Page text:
Monthly Archives: April 2015

Kitchen failures involving eggs

One of our hens, Lucy, died when we were in Monterey for a few days. Our wonderful neighbor was caring for the chickens and called me to report Lucy’s death. Sometimes chickens just die. (Well, they all die eventually. Some just die suddenly for no good reason.) The three remaining hens (Sylvia, Janice, and Mohawk) have been laying quite well with the longer days and warm weather. Thus, I have been cooking a lot of eggs lately. Since we have gotten chickens, I eat more eggs than I used to. I am glad to read that current medical research says eggs are not bad for us anymore. I tend to ignore the medical research unle

ss it aligns with my own philosophy, so I did note this latest report as I believe all whole foods are good for us, some in smaller quantities than others.

We store our eggs on the counter now, like every country other than the US.

We store our eggs on the counter now, like every country other than the US.

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Searching for my ancestors

My grandmother was born in a little town called Podgoria. At the time of her birth in 1895, Podgoria was in Hungary. After World War I, it became part of Austria. When she emigrated to the US in 1922 on the SS Mount Clay, she was Austrian. She made the long trip, sick a lot, with a 3-year-old nephew. I never knew the nephew part until I found her papers, after my mom passed. She was 27, got on that boat, and never returned to her homeland.

And this autumn, we are going. We are headed to Austria and Hungary. We will see the town where she grew up. I am doing some ancestor research but so far don’t have much in the way of family members still alive in Austria … as far as I know.

My grandmother was born Agnes Sechser. Her parents were Michael and Teresa (Polster) Sechser. If anyone out in the internet world has information, let me know!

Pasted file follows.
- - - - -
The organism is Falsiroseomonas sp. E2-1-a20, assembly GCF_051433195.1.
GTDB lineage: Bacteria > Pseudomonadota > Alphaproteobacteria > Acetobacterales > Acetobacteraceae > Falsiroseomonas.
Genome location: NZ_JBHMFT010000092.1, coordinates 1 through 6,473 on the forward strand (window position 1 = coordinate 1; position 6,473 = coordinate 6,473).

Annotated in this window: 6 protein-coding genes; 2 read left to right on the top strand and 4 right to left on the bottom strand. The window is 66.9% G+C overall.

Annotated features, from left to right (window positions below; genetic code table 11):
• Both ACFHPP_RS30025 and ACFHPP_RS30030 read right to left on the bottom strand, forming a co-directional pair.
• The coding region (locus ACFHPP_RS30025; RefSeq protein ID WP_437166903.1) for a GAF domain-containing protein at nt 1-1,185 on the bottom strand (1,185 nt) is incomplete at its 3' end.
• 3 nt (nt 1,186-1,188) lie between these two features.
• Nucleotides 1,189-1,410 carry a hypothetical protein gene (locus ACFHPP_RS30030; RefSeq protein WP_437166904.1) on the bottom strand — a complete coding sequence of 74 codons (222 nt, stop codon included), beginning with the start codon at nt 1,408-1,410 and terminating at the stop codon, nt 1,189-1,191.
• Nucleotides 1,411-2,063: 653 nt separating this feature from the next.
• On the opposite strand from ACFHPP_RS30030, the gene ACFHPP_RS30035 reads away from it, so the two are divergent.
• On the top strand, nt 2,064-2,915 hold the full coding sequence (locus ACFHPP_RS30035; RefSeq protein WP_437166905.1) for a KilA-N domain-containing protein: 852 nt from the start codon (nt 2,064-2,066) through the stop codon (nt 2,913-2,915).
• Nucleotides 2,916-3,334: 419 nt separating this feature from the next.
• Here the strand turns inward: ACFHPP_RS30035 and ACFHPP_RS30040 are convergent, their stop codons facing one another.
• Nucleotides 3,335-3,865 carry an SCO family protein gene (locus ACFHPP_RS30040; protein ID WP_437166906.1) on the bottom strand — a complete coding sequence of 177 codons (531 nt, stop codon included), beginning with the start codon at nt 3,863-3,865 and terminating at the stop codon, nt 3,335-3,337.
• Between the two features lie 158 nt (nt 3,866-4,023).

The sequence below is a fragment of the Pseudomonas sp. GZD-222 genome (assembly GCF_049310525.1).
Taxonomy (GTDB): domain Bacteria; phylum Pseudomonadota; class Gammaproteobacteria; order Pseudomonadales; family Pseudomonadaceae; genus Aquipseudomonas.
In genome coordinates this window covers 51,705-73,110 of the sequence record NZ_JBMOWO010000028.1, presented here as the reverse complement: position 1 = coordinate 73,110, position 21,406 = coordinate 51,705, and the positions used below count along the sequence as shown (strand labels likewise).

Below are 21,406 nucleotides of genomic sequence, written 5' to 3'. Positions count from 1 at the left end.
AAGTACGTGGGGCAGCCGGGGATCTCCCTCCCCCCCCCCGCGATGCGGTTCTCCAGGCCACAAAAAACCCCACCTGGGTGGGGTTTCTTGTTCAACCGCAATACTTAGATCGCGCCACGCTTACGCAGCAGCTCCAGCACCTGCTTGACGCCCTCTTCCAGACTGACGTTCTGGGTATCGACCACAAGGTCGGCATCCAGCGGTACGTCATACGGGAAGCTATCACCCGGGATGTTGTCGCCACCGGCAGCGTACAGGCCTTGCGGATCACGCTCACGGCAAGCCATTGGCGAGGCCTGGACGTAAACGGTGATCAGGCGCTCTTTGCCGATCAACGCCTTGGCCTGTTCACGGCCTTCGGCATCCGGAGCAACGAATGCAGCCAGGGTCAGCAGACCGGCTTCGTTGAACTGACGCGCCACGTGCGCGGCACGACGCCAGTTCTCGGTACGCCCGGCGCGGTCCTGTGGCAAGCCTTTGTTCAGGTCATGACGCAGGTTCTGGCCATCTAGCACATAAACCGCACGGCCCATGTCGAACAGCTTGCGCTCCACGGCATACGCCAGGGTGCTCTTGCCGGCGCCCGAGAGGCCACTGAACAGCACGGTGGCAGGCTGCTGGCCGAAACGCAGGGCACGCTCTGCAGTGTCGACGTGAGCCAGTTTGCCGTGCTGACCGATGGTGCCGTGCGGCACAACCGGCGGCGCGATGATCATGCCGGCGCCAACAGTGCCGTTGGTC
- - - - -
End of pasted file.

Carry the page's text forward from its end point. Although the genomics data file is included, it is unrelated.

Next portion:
Clutter and food memories — the Easter addition

I am currently on a decluttering spree.

Clutter is my nemesis. Psychologically, I speculate that it comes from being raised by parents (and a grandmothe, who shared our house) who lived through the Great Depression. Waste not, want not. Save it in case you need it later. It’s still good! Save that for “good wear.” When my grandmother died, I remember my mom finding drawers full of brand-new nightgowns and other things that my grandmother was saving “for good,” while wearing the same worn dresses for years. My mom scoffed at this, but when she moved, and then when she died, there were pickup truck loads of similar stuff — a filing cabinet mostly full of pads of scrap paper and used file folders, shampoo purchased 10 or more years previously at a great sale, drawers of fabric scraps, boxes of monogrammed glassware, canned goods and cake mixes long past their expiration date, closets full of clothes, boxes of old birthday cards and Christmas cards she had received, packing envelopes that could be reused.

My mother scoffed at and judged my grandmother for this behavior, and I scoffed at my mother, and I am now here to say I have continued the tradition. Much to my dismay and constant vigilence, things pile up. For me, the worst offenders are papers, magazines, and things people gave me (or, left to me when they died). I have gottten rid of several shoeboxes full of my mom’s costume jewerly, but how much remains that I think I will wear someday, with just the right outfit? I have a little music box, not my taste, by mom gave it to me and it says something about mothers and daughters inside. And don’t get me started on the papers: mail I need to deal with, old records that could be shredded, meeting notes that can’t seem to find a file folder, magazine articles and entire magazines that I plan to read, old photos.

Lamb cake mold in storage, on a shelf in the laundry room

Lamb cake mold in storage, on a shelf in the laundry room

One thing I saw recently that I could (should) give away is my mom’s Easter lamb cake mold. Every Easter, our family would have a big gathering — cousins, aunts, uncles — and my mother would make an Easter lamb pound cake. She would frost it, cover it with coconut shreds, and make a face on it with jelly beans. She sat it on a platter covered with green-tinted coconut and surrounded it with foil covered chocolate eggs. The ears tended to get drier than the rest, break off and my mom would reattach them with toothpicks. After my aunt’s little poodle, Snoopy, died, my mom would sometimes put a name tag “Snoopy” on the platter. Sick family humor, I know.

I loved that cake – so dense and rich with fluffy icing. I’ve got the recipe. But I don’t think I’ve made a lamb cake since my mom passed. I don’t celebrate Easter, but I think the next dinner party I host will have lamb cake for dessert. That cake mold might be clutter, but I am keeping it for a while longer.

My mom's recipe, found in her recipe box filed under "P" for pound cake

My mom’s recipe, found in her recipe box filed under “P” for pound cake